Sweet Divine Delights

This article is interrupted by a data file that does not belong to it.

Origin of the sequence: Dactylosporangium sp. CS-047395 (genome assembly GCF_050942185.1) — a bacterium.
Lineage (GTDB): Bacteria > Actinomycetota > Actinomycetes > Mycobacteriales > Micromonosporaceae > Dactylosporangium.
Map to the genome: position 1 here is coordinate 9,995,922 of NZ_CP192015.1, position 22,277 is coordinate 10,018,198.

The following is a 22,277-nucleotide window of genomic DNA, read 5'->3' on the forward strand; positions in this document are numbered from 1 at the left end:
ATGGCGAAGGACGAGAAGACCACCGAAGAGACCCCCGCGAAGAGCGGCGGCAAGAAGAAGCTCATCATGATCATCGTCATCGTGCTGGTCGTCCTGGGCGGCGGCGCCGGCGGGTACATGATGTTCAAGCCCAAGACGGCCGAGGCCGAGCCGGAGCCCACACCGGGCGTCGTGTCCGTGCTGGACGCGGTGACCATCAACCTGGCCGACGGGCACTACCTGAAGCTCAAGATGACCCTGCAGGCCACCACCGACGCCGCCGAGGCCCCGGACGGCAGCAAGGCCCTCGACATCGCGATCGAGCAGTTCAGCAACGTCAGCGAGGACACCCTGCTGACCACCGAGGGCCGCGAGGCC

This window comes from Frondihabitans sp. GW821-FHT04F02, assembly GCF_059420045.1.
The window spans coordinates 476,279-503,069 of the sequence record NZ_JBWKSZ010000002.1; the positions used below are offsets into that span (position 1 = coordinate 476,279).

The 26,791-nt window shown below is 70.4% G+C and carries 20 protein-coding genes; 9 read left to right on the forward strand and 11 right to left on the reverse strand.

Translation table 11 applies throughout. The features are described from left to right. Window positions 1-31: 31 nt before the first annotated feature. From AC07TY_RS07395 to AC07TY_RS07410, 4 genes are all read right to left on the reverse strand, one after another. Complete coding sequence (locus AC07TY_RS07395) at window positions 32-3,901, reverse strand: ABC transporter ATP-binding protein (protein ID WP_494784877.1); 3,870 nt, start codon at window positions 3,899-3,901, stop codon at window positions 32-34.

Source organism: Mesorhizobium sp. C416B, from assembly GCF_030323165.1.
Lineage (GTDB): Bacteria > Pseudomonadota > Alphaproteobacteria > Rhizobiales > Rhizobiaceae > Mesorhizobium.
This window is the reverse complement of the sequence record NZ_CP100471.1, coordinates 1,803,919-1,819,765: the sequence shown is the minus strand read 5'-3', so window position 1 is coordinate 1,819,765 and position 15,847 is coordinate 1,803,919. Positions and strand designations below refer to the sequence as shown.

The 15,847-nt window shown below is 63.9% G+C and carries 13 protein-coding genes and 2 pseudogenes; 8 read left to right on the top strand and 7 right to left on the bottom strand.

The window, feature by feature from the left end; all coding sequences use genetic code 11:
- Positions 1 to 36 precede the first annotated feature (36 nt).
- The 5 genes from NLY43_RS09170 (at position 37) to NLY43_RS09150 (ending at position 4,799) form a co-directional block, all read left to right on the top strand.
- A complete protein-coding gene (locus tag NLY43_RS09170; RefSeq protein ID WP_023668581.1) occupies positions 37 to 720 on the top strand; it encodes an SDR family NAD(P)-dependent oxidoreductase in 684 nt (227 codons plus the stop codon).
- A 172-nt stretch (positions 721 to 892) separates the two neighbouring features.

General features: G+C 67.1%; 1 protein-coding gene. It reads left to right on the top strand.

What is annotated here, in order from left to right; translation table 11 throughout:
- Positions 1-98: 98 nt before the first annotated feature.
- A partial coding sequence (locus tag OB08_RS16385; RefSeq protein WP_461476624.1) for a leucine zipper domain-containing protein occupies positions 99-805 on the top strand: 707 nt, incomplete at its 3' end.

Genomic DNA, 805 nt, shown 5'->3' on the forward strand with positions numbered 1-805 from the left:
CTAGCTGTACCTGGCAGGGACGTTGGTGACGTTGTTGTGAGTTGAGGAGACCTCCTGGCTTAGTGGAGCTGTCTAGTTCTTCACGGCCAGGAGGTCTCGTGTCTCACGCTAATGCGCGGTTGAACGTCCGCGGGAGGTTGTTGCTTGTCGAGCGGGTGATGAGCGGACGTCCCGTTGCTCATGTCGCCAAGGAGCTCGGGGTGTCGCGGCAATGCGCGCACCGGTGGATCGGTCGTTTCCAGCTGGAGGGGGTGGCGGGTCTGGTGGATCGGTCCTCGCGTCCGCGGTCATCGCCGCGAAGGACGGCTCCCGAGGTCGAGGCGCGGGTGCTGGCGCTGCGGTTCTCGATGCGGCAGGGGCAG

Last weekend had me sitting in on a radio recording of a spiritual leader at the beautiful Brahma Kumaris centre in Manchester. Set in their Quiet Room it was a delight in itself just to hear how one little lady could be so big and determined in her life purpose to achieve so much by giving up so much. Sister Jayanti, celibate since the age of nineteen has practised Raja Yoga for more years than I’ve been meditating. Her heartfelt concern is obvious as she speaks over the state of humanity and the environment and she’s a real ambassador for a better world that starts with peace and happiness from within each of us. I was able to ask a question to which she gave a concise and forthright answer to a personal dilemma which has recently plagued my mind. At the end she offered us her usual greetings along with a beautiful book called ‘The Gift of Peace’ as well a beautiful sweet which served to raise the gift of gratitude. She was talking to a packed room later in the evening, but beforehand a group of us had another opportunity to sit with her and chat. Amongst the favoured few were a couple running a local infant and junior school which teaches children about philosophical spiritual thinking rather than religious dialogue, and even has them learning Sanskrit. That’s a big call and one I personally doff my cap to. Traditional Sanskrit is a rich ancient language of poetry and science from Dharma that is used in many Hindu and Buddhist rituals as hymns and mantras. It’s seen as the basis of many religions. To speak it is another matter altogether. For an English school to study it and try to breakdown religious barriers is an admirable purpose for anyone.